Christopher Hitchens on the Media

Prior to his enchanting lectures reaching YouTube and turning Christopher Hitchens into a mainstream icon, he was a darling of the alternative press. As such, he spent over forty years involved in the debates over media bias, print media vs digital media, and the responsibility of journalists in the field. We’ll go in chronological order with quotes in print, with references, and then show a 2003 interview in which he was interviewed by Charlie Rose about the role of the media. 

This first quote comes from an article in the Nation titled “Blunt Instruments” in which he took to task the media for their meager attempts at so called “balance.” This was back when Christopher Hitchens was still a Socialist but was increasingly moving away from the ideology of his youth.   

We live in a period when a chat show that includes Morton Kondracke considers that it has filled the liberal slot.

Christopher Hitchens

Nation, 11/16/85

And there’s the Cable News Network’s Crossfire, which awakes the adrenaline of millions of citizens each weekday evening-and is yet another phony homage to the notion of unfettered exchange. The conservative or the administration case is put by people who believe in or are paid by it, respectively. ‘Balance’ is satisfied by inviting an obscure radical onto the set when there has been a hijacking, say, or a Russian atrocity. ‘Now, Mr. Lefty, you’re an apologist for the Soviets. What do you have to say about that?’”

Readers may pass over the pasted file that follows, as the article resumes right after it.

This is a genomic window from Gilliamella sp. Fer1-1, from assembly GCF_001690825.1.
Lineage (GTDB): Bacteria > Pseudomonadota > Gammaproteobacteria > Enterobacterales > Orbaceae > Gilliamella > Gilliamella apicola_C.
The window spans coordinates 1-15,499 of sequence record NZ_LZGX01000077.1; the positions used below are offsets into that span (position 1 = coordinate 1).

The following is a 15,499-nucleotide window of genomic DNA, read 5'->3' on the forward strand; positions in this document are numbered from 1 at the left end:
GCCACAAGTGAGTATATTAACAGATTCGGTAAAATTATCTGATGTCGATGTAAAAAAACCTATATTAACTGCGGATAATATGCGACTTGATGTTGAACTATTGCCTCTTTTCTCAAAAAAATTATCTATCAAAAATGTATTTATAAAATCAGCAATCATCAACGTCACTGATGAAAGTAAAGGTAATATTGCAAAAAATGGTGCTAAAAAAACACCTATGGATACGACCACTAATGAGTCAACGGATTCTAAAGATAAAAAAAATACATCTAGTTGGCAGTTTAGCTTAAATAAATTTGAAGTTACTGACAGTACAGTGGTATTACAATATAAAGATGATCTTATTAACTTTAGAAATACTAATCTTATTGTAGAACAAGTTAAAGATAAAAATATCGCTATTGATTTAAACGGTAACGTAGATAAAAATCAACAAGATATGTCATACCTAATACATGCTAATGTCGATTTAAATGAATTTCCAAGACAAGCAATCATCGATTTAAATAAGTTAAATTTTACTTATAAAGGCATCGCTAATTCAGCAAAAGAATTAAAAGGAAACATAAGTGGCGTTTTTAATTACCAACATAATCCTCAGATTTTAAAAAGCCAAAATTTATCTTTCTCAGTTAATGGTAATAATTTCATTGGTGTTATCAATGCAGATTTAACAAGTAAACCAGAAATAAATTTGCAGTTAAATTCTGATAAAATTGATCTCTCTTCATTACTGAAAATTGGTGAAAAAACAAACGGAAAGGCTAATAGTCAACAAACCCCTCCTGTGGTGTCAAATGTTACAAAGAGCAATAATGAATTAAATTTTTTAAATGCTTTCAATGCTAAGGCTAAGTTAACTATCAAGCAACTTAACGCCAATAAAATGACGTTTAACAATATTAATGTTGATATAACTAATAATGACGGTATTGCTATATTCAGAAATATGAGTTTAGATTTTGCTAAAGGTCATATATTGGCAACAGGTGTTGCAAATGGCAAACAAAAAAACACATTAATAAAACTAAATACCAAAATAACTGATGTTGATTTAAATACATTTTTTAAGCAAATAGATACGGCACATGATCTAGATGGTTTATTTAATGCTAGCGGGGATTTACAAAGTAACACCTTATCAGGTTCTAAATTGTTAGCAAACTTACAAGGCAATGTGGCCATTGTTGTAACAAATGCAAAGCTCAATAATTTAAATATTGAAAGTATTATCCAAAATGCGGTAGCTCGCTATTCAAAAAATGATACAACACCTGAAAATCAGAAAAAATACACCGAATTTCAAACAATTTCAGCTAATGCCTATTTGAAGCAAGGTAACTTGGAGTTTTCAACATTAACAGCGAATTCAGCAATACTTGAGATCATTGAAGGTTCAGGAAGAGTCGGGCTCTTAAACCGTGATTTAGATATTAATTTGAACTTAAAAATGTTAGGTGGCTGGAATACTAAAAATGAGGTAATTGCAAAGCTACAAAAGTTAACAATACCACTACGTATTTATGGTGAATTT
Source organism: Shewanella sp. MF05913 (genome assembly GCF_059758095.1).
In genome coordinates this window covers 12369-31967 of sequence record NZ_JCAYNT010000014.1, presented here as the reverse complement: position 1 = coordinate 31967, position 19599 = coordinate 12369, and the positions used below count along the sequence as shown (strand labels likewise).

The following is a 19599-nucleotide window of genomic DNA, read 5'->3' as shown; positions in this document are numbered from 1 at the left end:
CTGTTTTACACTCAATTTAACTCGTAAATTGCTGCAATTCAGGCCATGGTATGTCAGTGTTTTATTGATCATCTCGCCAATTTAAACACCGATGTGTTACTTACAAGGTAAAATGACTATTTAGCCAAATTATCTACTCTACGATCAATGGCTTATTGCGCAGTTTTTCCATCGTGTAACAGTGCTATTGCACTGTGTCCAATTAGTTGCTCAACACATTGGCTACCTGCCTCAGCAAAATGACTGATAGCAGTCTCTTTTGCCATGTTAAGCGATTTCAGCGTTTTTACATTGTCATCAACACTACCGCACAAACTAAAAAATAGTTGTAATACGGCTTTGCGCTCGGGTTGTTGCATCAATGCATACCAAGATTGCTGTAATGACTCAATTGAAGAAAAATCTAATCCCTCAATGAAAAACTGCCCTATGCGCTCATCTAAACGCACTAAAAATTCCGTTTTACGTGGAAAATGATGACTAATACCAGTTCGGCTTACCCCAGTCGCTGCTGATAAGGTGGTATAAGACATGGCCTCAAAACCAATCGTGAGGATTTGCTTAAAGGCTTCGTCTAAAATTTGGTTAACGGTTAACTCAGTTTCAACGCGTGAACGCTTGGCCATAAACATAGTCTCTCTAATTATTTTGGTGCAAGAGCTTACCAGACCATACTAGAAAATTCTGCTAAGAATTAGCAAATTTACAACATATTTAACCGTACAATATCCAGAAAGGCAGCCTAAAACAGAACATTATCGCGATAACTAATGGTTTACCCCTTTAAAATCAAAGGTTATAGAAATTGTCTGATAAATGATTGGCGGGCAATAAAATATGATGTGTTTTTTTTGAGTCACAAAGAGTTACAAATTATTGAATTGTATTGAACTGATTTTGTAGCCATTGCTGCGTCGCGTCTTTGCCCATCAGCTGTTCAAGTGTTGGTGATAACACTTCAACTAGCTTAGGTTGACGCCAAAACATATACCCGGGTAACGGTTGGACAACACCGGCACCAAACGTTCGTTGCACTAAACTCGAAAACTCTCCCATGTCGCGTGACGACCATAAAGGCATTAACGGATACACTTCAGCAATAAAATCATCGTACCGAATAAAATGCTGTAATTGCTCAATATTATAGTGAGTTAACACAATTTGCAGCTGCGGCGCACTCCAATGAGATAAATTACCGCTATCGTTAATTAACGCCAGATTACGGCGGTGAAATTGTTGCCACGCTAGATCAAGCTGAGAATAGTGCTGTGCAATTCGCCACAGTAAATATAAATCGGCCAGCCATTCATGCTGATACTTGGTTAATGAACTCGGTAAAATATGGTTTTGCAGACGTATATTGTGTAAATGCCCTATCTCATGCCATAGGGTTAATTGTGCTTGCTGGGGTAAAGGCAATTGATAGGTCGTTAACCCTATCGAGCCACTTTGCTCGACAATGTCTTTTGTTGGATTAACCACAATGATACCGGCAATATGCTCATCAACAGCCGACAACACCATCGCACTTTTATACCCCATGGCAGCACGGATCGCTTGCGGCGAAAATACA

Christopher Hitchens

Harper’s, March 1987

It’s amazing to see how hesitantly most TV and radio and print people approach the very idea that there could be another is to a question.

Christopher Hitchens

Vanity Fair, December 1997

The overall bias of the American press is towards consensus, and the overwhelming bias of its proprietors is towards profit and entertainment, but the stuff still has to be written by somebody, and thus a man like Seymour Hersh can be a hero to a young New York Times reporter in a way that William F. Buckley, for example, was never likely to become.

Christopher Hitchens

Vanity Fair, December 1997

Now we get to the video interview mentioned before, where Hitchens is interviewed about the media’s role in portraying the Iraq war which began the same year. In his book, Hitch-22, Christopher Hitchens claims to have been part of group of journalists and D.C. insiders that were committed to provoking the U.S. into war. A claim that he only went public with many years after the war had begun and ended.  

Note that even though the subject of this article is deceased, we still reserve the right to make modifications and changes to the content if we discover that, in his vast appearances on various media outlets, we have ommitted more relevant quotes from the journalist and author about the subject. 

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